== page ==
The lawsuit could be a precursor to more aggressive action on TCI’s part. As a mezzanine lender, it could initiate a UCC foreclosure action if HFZ is in default, which would allow it to take over HFZ’s ownership stake in the $2 billion development.

In December, HFZ lost its equity stake in an industrial portfolio through a UCC foreclosure auction. That same month, it successfully stopped a UCC foreclosure sale on four mezzanine positions tied to its condo projects in Manhattan.
The company has been hit with a number of lawsuits from contractors and lenders over nonpayment this year. In October, Starwood Property Trust filed a lawsuit claiming HFZ owed the company $157 million on past-due loans.

HFZ is dealing with internal tumult as well. Nir Meir, a managing principal of the firm, left the company in December, prompting Feldman to take over day-to-day operations. The month prior, HFZ laid off and furloughed a number of staff, mainly from the construction side of its business.

John Walkup

Talking Manhattan on
How much of this is symptomatic of the current new dev space in general? Or is it just an HFZ thing?

John Walkup

Talking Manhattan on
New dev seems to be doing ok. Nowhere near peak levels, but demand is well above the minimal levels seen last year. Have to think the recent equity market moves will pique interest in diverting some cash to real assets, especially if it's 'house money'.

David Goldsmith

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Letter shows Zeckendorf eyeing takeover of HFZ’s High Line project
Developer is reportedly putting together an analysis on completing the XI

The Zeckendorf brothers are mulling a takeover of HFZ Capital Group’s struggling $2 billion XI development in West Chelsea.
HFZ said in a December letter to subcontractors that it was in the process of working with Zeckendorf Development and Suffolk Construction on a “a detailed analysis of what work is left to finish for this project,” Crain’s reported.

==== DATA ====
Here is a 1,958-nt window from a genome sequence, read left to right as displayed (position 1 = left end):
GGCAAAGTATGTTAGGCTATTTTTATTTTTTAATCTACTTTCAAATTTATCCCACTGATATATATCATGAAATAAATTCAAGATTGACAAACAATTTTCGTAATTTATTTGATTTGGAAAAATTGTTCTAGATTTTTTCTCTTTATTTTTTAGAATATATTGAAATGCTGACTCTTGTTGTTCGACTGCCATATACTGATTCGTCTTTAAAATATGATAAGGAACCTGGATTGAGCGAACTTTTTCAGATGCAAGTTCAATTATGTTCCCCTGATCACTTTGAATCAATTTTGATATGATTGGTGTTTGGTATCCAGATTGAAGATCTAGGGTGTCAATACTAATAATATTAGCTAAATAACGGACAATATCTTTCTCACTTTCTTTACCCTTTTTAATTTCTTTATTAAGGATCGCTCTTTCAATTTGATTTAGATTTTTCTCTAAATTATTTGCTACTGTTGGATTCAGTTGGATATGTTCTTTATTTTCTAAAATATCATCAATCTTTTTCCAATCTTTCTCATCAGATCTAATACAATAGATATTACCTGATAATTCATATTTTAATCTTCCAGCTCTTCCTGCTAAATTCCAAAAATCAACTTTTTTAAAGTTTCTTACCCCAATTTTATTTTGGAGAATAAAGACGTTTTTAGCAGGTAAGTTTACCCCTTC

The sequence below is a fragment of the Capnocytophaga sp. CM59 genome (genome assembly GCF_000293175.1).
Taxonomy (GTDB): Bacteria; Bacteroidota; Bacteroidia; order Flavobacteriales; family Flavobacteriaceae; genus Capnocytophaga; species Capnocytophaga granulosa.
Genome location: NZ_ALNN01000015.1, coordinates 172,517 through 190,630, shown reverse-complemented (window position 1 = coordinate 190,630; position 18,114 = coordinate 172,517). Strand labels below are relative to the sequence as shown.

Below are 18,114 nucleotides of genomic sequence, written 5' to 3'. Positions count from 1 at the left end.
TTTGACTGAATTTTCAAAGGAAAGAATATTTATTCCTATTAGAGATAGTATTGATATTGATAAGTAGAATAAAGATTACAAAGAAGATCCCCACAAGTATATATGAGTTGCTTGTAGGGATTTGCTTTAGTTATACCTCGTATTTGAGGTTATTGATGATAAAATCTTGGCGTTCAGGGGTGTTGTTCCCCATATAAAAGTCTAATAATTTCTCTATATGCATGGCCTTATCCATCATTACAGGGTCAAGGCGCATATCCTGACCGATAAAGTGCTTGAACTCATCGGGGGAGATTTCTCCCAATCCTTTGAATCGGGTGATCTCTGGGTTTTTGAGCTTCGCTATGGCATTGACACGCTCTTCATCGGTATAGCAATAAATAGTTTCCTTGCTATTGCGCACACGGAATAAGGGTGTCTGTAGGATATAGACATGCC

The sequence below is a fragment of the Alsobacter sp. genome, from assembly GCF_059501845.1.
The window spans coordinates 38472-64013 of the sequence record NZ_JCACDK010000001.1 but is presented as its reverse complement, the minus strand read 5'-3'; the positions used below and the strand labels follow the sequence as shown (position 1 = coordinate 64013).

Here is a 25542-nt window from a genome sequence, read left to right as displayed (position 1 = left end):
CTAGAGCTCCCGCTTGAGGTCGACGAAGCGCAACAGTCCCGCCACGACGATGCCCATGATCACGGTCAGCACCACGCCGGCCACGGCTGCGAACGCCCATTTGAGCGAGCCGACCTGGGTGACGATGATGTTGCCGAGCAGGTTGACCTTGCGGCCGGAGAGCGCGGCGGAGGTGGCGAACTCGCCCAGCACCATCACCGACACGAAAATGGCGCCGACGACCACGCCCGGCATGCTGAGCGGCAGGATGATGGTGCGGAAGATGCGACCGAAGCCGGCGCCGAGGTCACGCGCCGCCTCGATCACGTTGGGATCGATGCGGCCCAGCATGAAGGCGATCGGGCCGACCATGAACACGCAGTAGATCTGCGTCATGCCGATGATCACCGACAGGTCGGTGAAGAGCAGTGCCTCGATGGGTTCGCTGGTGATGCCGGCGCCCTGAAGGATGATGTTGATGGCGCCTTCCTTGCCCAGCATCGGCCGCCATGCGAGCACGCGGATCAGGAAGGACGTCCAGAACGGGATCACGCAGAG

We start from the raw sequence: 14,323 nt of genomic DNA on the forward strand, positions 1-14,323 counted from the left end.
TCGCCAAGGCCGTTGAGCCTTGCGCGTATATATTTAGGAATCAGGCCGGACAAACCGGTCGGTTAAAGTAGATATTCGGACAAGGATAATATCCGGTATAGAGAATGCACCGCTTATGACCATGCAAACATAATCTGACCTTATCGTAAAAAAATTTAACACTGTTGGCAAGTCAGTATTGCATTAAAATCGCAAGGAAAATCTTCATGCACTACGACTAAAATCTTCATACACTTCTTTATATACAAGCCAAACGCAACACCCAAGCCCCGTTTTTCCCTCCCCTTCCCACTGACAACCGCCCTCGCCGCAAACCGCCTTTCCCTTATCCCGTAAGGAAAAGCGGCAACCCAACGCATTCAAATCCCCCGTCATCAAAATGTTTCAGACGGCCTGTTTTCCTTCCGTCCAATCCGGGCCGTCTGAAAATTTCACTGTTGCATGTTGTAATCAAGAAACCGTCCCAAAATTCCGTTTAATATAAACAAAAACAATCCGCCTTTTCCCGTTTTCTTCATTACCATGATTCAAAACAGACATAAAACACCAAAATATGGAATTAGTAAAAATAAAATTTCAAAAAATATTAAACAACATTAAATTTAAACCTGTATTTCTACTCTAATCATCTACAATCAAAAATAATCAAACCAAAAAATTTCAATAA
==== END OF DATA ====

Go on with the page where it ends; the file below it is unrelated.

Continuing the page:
“You are hereby directed by ownership to fully cooperate and provide any documentation and information to Zeckendorf Development and Suffolk Construction and any of their consultants to achieve this goal,” read the letter, “as well as make yourself available for any meetings as may be required.”

A representative for HFZ, however, denied it was in talks with Zeckendorf.
“There are no such ongoing conversations with HFZ,” Interim Chief Operating Officer William Henrich told Crain’s.

The Bjarke Ingels-designed project is the largest for Ziel Feldman’s HFZ, which is struggling to maintain control of its portfolio as lenders move to foreclose on various properties. Its lender on the XI, the Children’s Investment Fund, this week filed a complaint alleging HFZ was behind on $160 million in payments. The hedge fund provided the developer with a $1.25 billion loan for the project — a 236-unit condo and 137-key hotel — in 2017.

The stress has taken its toll on the firm. HFZ last year laid off about 30 employees and managing partner Nir Meir recently abruptly left the company.
Feldman recently sold his Hamptons home for $50 million, and is looking to sell his Upper East Side penthouse.